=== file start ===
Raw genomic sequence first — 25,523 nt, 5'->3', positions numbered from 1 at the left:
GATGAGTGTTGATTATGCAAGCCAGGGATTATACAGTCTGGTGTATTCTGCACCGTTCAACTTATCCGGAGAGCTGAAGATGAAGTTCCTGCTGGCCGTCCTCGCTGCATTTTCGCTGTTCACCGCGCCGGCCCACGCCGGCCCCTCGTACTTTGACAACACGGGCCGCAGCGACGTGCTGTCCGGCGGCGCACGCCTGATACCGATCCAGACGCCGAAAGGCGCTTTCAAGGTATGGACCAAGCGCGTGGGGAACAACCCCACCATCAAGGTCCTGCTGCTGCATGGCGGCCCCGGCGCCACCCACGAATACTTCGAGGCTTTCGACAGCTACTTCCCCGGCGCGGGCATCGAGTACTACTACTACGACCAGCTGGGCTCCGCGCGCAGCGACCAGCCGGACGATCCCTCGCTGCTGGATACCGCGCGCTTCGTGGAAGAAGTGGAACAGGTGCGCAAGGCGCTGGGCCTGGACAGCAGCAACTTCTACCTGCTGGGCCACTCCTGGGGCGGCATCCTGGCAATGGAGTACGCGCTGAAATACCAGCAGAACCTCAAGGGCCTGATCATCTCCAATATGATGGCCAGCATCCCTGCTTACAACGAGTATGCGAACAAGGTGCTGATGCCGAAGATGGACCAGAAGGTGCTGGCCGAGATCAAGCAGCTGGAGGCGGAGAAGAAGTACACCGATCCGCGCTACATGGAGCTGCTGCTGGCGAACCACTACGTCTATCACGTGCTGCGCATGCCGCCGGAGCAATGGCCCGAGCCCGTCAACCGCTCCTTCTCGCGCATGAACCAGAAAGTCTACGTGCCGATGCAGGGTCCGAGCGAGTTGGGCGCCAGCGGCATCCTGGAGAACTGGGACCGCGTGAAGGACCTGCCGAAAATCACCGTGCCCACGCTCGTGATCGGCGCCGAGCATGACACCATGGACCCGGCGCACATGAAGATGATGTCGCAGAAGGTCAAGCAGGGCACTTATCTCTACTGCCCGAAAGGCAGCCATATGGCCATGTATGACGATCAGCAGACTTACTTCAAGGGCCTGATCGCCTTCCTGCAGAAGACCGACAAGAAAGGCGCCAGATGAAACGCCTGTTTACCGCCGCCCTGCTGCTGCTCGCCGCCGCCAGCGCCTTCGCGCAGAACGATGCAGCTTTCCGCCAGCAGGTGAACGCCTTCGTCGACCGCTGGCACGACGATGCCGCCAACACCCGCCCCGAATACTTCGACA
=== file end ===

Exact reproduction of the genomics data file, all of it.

Raw genomic sequence first — 25,523 nt, 5'->3', positions numbered from 1 at the left:
GATGAGTGTTGATTATGCAAGCCAGGGATTATACAGTCTGGTGTATTCTGCACCGTTCAACTTATCCGGAGAGCTGAAGATGAAGTTCCTGCTGGCCGTCCTCGCTGCATTTTCGCTGTTCACCGCGCCGGCCCACGCCGGCCCCTCGTACTTTGACAACACGGGCCGCAGCGACGTGCTGTCCGGCGGCGCACGCCTGATACCGATCCAGACGCCGAAAGGCGCTTTCAAGGTATGGACCAAGCGCGTGGGGAACAACCCCACCATCAAGGTCCTGCTGCTGCATGGCGGCCCCGGCGCCACCCACGAATACTTCGAGGCTTTCGACAGCTACTTCCCCGGCGCGGGCATCGAGTACTACTACTACGACCAGCTGGGCTCCGCGCGCAGCGACCAGCCGGACGATCCCTCGCTGCTGGATACCGCGCGCTTCGTGGAAGAAGTGGAACAGGTGCGCAAGGCGCTGGGCCTGGACAGCAGCAACTTCTACCTGCTGGGCCACTCCTGGGGCGGCATCCTGGCAATGGAGTACGCGCTGAAATACCAGCAGAACCTCAAGGGCCTGATCATCTCCAATATGATGGCCAGCATCCCTGCTTACAACGAGTATGCGAACAAGGTGCTGATGCCGAAGATGGACCAGAAGGTGCTGGCCGAGATCAAGCAGCTGGAGGCGGAGAAGAAGTACACCGATCCGCGCTACATGGAGCTGCTGCTGGCGAACCACTACGTCTATCACGTGCTGCGCATGCCGCCGGAGCAATGGCCCGAGCCCGTCAACCGCTCCTTCTCGCGCATGAACCAGAAAGTCTACGTGCCGATGCAGGGTCCGAGCGAGTTGGGCGCCAGCGGCATCCTGGAGAACTGGGACCGCGTGAAGGACCTGCCGAAAATCACCGTGCCCACGCTCGTGATCGGCGCCGAGCATGACACCATGGACCCGGCGCACATGAAGATGATGTCGCAGAAGGTCAAGCAGGGCACTTATCTCTACTGCCCGAAAGGCAGCCATATGGCCATGTATGACGATCAGCAGACTTACTTCAAGGGCCTGATCGCCTTCCTGCAGAAGACCGACAAGAAAGGCGCCAGATGAAACGCCTGTTTACCGCCGCCCTGCTGCTGCTCGCCGCCGCCAGCGCCTTCGCGCAGAACGATGCAGCTTTCCGCCAGCAGGTGAACGCCTTCGTCGACCGCTGGCACGACGATGCCGCCAACACCCGCCCCGAATACTTCGACA